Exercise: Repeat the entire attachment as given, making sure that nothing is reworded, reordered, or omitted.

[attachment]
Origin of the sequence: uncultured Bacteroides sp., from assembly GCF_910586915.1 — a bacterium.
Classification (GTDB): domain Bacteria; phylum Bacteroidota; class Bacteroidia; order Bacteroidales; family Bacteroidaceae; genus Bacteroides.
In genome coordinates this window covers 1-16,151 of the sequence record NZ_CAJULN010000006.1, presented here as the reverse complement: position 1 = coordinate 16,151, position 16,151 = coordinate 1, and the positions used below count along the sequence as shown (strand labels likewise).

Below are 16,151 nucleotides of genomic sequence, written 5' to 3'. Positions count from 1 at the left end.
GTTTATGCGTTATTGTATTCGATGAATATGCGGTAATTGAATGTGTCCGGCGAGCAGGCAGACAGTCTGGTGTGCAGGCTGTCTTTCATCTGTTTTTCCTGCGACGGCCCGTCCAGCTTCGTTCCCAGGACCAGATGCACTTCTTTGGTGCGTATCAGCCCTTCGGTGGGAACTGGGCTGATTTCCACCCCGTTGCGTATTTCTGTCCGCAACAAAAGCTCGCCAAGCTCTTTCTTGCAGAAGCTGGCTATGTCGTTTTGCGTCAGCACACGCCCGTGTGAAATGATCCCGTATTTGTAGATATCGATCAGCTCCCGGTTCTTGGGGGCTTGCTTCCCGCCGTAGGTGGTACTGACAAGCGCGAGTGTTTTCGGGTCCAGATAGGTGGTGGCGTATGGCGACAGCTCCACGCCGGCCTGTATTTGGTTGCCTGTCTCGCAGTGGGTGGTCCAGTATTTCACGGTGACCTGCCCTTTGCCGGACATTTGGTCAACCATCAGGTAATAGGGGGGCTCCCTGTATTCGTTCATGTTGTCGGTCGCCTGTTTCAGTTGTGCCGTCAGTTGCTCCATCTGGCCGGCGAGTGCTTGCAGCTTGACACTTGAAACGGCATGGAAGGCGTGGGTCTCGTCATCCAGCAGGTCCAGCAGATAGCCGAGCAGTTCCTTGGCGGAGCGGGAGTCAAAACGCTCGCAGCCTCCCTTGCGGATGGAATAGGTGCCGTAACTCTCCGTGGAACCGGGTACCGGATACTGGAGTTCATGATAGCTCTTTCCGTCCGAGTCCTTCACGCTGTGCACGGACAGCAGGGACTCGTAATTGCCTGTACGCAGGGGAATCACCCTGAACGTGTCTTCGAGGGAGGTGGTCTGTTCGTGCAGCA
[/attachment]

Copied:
Origin of the sequence: uncultured Bacteroides sp., from assembly GCF_910586915.1 — a bacterium.
Classification (GTDB): domain Bacteria; phylum Bacteroidota; class Bacteroidia; order Bacteroidales; family Bacteroidaceae; genus Bacteroides.
In genome coordinates this window covers 1-16,151 of the sequence record NZ_CAJULN010000006.1, presented here as the reverse complement: position 1 = coordinate 16,151, position 16,151 = coordinate 1, and the positions used below count along the sequence as shown (strand labels likewise).

Below are 16,151 nucleotides of genomic sequence, written 5' to 3'. Positions count from 1 at the left end.
GTTTATGCGTTATTGTATTCGATGAATATGCGGTAATTGAATGTGTCCGGCGAGCAGGCAGACAGTCTGGTGTGCAGGCTGTCTTTCATCTGTTTTTCCTGCGACGGCCCGTCCAGCTTCGTTCCCAGGACCAGATGCACTTCTTTGGTGCGTATCAGCCCTTCGGTGGGAACTGGGCTGATTTCCACCCCGTTGCGTATTTCTGTCCGCAACAAAAGCTCGCCAAGCTCTTTCTTGCAGAAGCTGGCTATGTCGTTTTGCGTCAGCACACGCCCGTGTGAAATGATCCCGTATTTGTAGATATCGATCAGCTCCCGGTTCTTGGGGGCTTGCTTCCCGCCGTAGGTGGTACTGACAAGCGCGAGTGTTTTCGGGTCCAGATAGGTGGTGGCGTATGGCGACAGCTCCACGCCGGCCTGTATTTGGTTGCCTGTCTCGCAGTGGGTGGTCCAGTATTTCACGGTGACCTGCCCTTTGCCGGACATTTGGTCAACCATCAGGTAATAGGGGGGCTCCCTGTATTCGTTCATGTTGTCGGTCGCCTGTTTCAGTTGTGCCGTCAGTTGCTCCATCTGGCCGGCGAGTGCTTGCAGCTTGACACTTGAAACGGCATGGAAGGCGTGGGTCTCGTCATCCAGCAGGTCCAGCAGATAGCCGAGCAGTTCCTTGGCGGAGCGGGAGTCAAAACGCTCGCAGCCTCCCTTGCGGATGGAATAGGTGCCGTAACTCTCCGTGGAACCGGGTACCGGATACTGGAGTTCATGATAGCTCTTTCCGTCCGAGTCCTTCACGCTGTGCACGGACAGCAGGGACTCGTAATTGCCTGTACGCAGGGGAATCACCCTGAACGTGTCTTCGAGGGAGGTGGTCTGTTCGTGCAGCA